The Russian Aerospace Forces are still using 47-year-old missiles during its wild-scale invasion of Ukraine.
The Kh-31 is a Russian air-to-surface missile carried by aircraft such as the Su-35 and Su-34. The air-launched anti-radiation configuration of this missile is called the Kh-31P.
The missile is conventionally shaped, with cruciform wings and control surfaces made from titanium. The two-stage propulsion is notable. On launch, a solid-fuel booster in the tail accelerates the missile to Mach 1.8 and the motor is discarded. Then four air intakes open up and as in the Franco-German ANS/ANF the empty rocket case becomes the combustion chamber of a kerosene-fuelled ramjet, which takes it beyond Mach 4.
A recent video clip from the Russian military showed its newest Su-35 fighter jet, with two ageing Kh-31P air-to-surface missiles, that participate in “military operation” on Ukraine.
In addition, a Russian Su-34 attack aircraft with a similar missile was previously spotted in Belarus, and wreckages of the KH-31P were found in Ukraine.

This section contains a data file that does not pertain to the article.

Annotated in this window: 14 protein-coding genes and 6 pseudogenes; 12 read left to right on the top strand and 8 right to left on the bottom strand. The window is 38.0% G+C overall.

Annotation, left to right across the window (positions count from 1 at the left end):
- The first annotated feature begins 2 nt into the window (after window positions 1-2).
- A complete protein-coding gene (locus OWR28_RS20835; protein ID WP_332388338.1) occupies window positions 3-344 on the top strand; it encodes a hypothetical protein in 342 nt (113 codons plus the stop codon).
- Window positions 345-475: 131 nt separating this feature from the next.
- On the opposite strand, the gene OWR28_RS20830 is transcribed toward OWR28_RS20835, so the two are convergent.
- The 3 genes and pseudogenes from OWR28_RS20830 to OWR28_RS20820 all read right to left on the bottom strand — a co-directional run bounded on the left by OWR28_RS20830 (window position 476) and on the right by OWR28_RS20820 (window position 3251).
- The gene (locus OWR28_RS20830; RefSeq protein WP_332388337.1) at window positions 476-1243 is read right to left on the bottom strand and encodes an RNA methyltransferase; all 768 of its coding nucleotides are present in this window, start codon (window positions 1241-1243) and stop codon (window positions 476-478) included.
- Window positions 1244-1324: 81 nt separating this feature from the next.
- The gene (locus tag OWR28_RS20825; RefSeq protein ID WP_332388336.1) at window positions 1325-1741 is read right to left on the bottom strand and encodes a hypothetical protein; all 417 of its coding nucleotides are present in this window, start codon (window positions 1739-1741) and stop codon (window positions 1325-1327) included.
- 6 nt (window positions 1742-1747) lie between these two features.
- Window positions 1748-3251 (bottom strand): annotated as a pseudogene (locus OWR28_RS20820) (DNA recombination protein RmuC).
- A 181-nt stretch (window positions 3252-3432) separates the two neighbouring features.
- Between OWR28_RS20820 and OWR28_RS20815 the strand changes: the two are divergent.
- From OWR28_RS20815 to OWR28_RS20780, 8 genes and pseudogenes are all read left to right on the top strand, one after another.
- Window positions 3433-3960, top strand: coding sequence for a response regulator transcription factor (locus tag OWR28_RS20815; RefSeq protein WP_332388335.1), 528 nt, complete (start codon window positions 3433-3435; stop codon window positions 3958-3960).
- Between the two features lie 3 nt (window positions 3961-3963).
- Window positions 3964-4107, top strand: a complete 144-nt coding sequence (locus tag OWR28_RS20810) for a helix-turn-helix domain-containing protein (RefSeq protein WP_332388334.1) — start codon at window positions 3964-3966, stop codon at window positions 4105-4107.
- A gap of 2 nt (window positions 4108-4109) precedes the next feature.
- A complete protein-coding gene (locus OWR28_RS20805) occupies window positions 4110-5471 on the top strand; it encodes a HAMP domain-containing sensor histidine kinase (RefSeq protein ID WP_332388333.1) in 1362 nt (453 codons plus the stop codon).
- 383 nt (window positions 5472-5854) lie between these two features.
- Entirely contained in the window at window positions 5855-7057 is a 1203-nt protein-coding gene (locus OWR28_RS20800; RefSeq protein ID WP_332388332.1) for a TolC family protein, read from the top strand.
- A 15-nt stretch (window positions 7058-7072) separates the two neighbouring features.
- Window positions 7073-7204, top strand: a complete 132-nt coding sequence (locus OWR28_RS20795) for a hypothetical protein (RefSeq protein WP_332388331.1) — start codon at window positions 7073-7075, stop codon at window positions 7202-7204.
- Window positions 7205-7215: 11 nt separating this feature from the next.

Some missiles of this type, which were designed used to destroy hostile radars, also were found in Kyiv.
The precise variant is unclear, but it is likely given the location to be a Kh-31P anti-radiation missile.
📷 Iryna Kyporenko pic.twitter.com/AkhMjhK0B2
— 🇺🇦 Ukraine Weapons Tracker (@UAWeapons) February 24, 2022
Over the past 10 years, the Russian military industry has been determined to find a replacement for the ageing Kh-31 missiles, and plans have been voiced up to the adoption of a hypersonic strike missile in place of the Soviet ones. But in reality, all plans remained on paper and the war with Ukraine, Russian military aviation entered with missiles of the past generation, which cannot fulfill their tasks.
Most missiles just broke apart on landing after running out of energy or were shot down by Ukrainian Air defense Systems.
There’s a Ukrainian military claim here about shooting down a Kh-31. It may be more likely that it did not find an active Ukrainian radar or failed to do so, so just broke apart on landing after running out of energy. https://t.co/qv7PrjhWUo
— Steve Trimble (@TheDEWLine) March 17, 2022